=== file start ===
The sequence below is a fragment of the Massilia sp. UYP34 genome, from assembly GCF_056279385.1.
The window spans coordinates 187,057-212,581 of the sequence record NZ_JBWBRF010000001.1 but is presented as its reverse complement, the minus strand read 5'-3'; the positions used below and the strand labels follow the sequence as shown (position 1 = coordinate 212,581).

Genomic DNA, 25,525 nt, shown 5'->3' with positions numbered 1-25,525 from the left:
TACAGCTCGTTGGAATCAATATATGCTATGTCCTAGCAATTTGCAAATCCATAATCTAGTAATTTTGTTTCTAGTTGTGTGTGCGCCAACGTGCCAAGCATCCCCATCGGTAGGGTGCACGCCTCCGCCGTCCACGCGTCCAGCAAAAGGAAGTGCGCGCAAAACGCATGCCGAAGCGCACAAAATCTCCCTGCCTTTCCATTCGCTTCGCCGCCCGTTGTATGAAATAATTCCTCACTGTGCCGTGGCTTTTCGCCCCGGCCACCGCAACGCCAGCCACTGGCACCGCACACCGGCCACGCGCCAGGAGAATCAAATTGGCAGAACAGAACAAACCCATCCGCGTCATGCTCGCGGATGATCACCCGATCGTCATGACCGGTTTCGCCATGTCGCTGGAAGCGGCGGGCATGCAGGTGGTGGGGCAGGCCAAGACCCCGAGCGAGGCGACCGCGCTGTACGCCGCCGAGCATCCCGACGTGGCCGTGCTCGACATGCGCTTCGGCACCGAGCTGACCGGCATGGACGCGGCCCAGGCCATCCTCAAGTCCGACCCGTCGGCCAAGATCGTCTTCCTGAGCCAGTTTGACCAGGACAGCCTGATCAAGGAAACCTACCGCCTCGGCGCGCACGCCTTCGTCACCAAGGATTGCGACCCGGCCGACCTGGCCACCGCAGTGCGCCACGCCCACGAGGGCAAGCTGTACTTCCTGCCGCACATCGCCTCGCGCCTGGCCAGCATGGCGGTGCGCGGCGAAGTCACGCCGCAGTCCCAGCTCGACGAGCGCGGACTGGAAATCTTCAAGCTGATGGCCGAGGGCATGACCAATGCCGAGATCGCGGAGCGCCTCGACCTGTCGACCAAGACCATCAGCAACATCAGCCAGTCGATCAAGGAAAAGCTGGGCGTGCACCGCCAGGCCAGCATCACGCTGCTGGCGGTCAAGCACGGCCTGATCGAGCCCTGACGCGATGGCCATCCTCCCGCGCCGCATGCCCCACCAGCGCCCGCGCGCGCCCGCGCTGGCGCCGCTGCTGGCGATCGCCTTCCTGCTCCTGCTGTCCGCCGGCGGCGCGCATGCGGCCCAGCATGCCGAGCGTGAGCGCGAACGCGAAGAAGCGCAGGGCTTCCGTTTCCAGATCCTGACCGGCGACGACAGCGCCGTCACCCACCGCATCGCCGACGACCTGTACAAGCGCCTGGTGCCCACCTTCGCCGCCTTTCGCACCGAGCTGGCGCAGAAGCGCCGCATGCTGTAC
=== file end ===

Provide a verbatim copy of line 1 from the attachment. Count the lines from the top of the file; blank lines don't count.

The sequence below is a fragment of the Massilia sp. UYP34 genome, from assembly GCF_056279385.1.